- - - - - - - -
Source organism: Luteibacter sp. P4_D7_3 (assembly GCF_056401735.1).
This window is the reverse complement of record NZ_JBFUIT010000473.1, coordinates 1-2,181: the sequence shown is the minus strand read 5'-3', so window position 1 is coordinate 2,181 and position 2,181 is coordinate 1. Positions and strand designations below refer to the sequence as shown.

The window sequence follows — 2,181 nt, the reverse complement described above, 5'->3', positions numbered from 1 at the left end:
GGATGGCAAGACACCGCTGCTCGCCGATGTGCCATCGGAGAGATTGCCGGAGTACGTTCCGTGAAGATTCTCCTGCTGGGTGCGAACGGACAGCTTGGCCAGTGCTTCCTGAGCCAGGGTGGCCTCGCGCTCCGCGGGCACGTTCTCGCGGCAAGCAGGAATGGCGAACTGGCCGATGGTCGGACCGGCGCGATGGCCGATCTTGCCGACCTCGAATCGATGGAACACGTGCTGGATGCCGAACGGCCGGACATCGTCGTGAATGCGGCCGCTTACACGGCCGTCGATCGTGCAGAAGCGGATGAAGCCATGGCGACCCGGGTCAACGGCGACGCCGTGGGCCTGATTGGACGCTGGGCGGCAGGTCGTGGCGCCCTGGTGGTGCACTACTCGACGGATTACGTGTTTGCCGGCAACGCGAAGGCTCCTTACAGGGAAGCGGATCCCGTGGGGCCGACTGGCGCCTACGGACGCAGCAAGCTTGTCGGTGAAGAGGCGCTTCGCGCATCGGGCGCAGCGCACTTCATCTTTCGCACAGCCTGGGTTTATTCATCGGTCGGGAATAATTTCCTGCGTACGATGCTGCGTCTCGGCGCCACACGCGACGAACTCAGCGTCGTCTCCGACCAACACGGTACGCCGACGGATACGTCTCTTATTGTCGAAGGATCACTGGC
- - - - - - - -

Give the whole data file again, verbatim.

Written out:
Source organism: Luteibacter sp. P4_D7_3 (assembly GCF_056401735.1).
This window is the reverse complement of record NZ_JBFUIT010000473.1, coordinates 1-2,181: the sequence shown is the minus strand read 5'-3', so window position 1 is coordinate 2,181 and position 2,181 is coordinate 1. Positions and strand designations below refer to the sequence as shown.

The window sequence follows — 2,181 nt, the reverse complement described above, 5'->3', positions numbered from 1 at the left end:
GGATGGCAAGACACCGCTGCTCGCCGATGTGCCATCGGAGAGATTGCCGGAGTACGTTCCGTGAAGATTCTCCTGCTGGGTGCGAACGGACAGCTTGGCCAGTGCTTCCTGAGCCAGGGTGGCCTCGCGCTCCGCGGGCACGTTCTCGCGGCAAGCAGGAATGGCGAACTGGCCGATGGTCGGACCGGCGCGATGGCCGATCTTGCCGACCTCGAATCGATGGAACACGTGCTGGATGCCGAACGGCCGGACATCGTCGTGAATGCGGCCGCTTACACGGCCGTCGATCGTGCAGAAGCGGATGAAGCCATGGCGACCCGGGTCAACGGCGACGCCGTGGGCCTGATTGGACGCTGGGCGGCAGGTCGTGGCGCCCTGGTGGTGCACTACTCGACGGATTACGTGTTTGCCGGCAACGCGAAGGCTCCTTACAGGGAAGCGGATCCCGTGGGGCCGACTGGCGCCTACGGACGCAGCAAGCTTGTCGGTGAAGAGGCGCTTCGCGCATCGGGCGCAGCGCACTTCATCTTTCGCACAGCCTGGGTTTATTCATCGGTCGGGAATAATTTCCTGCGTACGATGCTGCGTCTCGGCGCCACACGCGACGAACTCAGCGTCGTCTCCGACCAACACGGTACGCCGACGGATACGTCTCTTATTGTCGAAGGATCACTGGC